THE TOTAL GUN MANUAL: 335 ESSENTIAL SHOOTING SKILLS
By David E. Petzal and Phil Bourjaily
Weldon Owen, $25, 256 pages
Reviewed by Frank Miniter
Because I'm someone who hunts and shoots but lives in a metropolitan area, people often ask me how they can learn to shoot. The thing is, giving shooting advice when not at a range is a little like having a mechanic explain over the phone how to change a head gasket. He'll be saying things like "cylinder head," "out-of-time combustion" and "torque settings," and you'll be thinking, "Hmm, I think I know what he means."
So, after finding out what they'd like to shoot (shotgun, handgun), I either offer to show them or point them to a National Rifle Association shooting course. But people always seem a little disconcerted with this answer. They don't want to impose, nor do they want to be the clueless guy or gal at the range. They worry they'd be like George Costanza in the "Seinfeld" episode when George and Jerry are in the back of a police car and George asks if the cop's shotgun is a 12-gauge. When the cop nods, George comments, "It makes the 11-gauge look like a cap pistol." Gun owners laugh at this because they know it's the other way around. This is what people want to avoid. They don't want to play the fool.
Now I have a better answer. My favorite two writers at Field & Stream, longtime rifle columnist and editor David E. Petzal and shotgun writer Phil Bourjaily collaborated on a book titled, "The Total Gun Manual." The subtitle is "335 Essential Shooting Skills," and they aren't kidding.
Mr. Petzal and Mr. Bourjaily have been co-hosting a show called "The Gun Nuts" on the Outdoor Channel for a few years. They also have a blog with the same name on fieldandstream.com. Both the show and the blog have shooting instructions -- and are funny -- but this new book does the best job of putting everything together I've ever seen.
"The Total Gun Manual" is loaded, page after page, with magazine-style photos and illustrations to explain its 335 skills. The skills cover everything from "Understand Rifle Anatomy" to "Sight in Right" to "Be Trigger Happy" to my favorite, "Petzal on Getting Antsy." Oh, I guess that's a bit of an inside joke. Mr. Petzal, you see, is a likable curmudgeon. His wit is drier than gunpowder. Anyone who reads Field & Stream has figured that out already. But the thing is, it's not an act. He's a former U.S. Army drill-instructor turned gun-writer.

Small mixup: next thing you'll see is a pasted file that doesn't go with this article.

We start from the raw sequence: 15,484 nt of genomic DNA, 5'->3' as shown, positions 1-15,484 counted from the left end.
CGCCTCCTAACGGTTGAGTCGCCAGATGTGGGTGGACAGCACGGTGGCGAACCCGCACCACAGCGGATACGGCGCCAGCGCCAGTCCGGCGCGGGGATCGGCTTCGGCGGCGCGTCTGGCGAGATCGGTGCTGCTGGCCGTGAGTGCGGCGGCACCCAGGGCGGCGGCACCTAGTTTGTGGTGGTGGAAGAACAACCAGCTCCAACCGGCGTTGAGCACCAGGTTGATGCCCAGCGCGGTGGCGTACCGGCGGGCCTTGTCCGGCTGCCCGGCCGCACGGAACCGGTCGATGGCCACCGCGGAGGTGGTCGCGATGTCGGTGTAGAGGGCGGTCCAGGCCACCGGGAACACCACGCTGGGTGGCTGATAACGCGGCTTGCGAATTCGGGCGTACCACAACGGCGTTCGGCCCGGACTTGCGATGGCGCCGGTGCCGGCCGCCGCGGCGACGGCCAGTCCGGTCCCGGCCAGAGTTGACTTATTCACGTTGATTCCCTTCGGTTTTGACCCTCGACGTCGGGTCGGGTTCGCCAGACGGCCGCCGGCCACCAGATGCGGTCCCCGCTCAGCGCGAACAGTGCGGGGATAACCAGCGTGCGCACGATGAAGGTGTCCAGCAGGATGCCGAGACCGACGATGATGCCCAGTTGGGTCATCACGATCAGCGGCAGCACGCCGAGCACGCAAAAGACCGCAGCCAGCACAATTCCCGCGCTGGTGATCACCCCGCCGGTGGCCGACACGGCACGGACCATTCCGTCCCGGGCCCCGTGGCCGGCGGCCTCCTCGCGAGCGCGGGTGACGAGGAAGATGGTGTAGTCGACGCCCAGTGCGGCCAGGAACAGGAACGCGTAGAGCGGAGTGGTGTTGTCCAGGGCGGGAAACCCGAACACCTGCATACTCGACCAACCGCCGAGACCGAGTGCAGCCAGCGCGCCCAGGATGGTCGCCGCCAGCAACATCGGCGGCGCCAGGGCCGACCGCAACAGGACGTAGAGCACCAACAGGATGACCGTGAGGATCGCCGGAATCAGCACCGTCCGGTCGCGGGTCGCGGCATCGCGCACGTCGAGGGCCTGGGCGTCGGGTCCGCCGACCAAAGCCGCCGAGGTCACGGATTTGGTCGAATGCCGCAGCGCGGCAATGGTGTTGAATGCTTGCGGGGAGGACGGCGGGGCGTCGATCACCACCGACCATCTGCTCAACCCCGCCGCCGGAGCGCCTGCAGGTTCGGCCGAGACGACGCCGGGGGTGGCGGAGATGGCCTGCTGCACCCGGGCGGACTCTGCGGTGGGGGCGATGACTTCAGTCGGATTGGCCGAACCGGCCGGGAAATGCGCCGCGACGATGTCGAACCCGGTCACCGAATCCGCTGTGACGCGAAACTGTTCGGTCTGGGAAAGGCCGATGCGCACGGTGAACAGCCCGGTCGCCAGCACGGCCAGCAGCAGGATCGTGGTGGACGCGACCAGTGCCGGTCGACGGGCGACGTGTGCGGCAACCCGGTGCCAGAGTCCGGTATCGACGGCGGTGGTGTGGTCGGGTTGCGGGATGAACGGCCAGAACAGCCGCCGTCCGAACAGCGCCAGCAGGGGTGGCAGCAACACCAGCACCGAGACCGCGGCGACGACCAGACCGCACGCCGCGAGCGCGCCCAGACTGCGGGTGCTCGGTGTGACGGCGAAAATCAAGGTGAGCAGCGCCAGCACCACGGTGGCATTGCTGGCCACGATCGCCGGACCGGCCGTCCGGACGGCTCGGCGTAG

I once asked Mr. Petzal what he thought of a new, bargain-priced rifle being imported from a country I'm not sure I could find on a map. He replied in his deep-throated monotone that always reminds me of Eeyore in Winnie the Pooh, "It goes bang -- most of the time."
I knew not to bother with that gun.
When I asked him about a shotgun an American gun maker was importing from Russia, he grunted as he handed the gun to me at a trade show and said, "Churchill noted that Russia is a riddle wrapped in a mystery inside an enigma. In this case, I know the answer to the riddle: It's a boat oar with a shotgun in it."
Mr. Petzal always has a no-nonsense way when it comes to guns and shooting. Mr. Bourjaily, on the other hand, is more like the straight man in the act. He's Ed Norton next to Jackie Gleason in "The Honeymooners." Mr. Petzal has long been known as an expert on rifles. Mr. Bourjaily is renowned for his knowledge of shotguns and wing shooting. Together, what they have to say about guns is gospel. So even though this book -- and their writing -- is a blast to read, it also presents expert information explained simply.
If you already hunt and shoot, this book will entertain you and teach you some new tricks. If you're interested in trying sporting clays or shooting a handgun for self-defense or otherwise, read this book, and you'll start out right. You'll save money because you won't buy things you don't need, and you'll know how to use the things you do need. You'll learn the rules of gun safety (they're in the book) and how to strip down an AR. You'll know what the right shotgun is for turkey and how to swing a shotgun at the skeet range. You'll know what to ask when you do take that pistol or shotgun course. You'll start off right.
Frank Miniter is author of "The Ultimate Man's Survival Guide" (Regnery, 2009).
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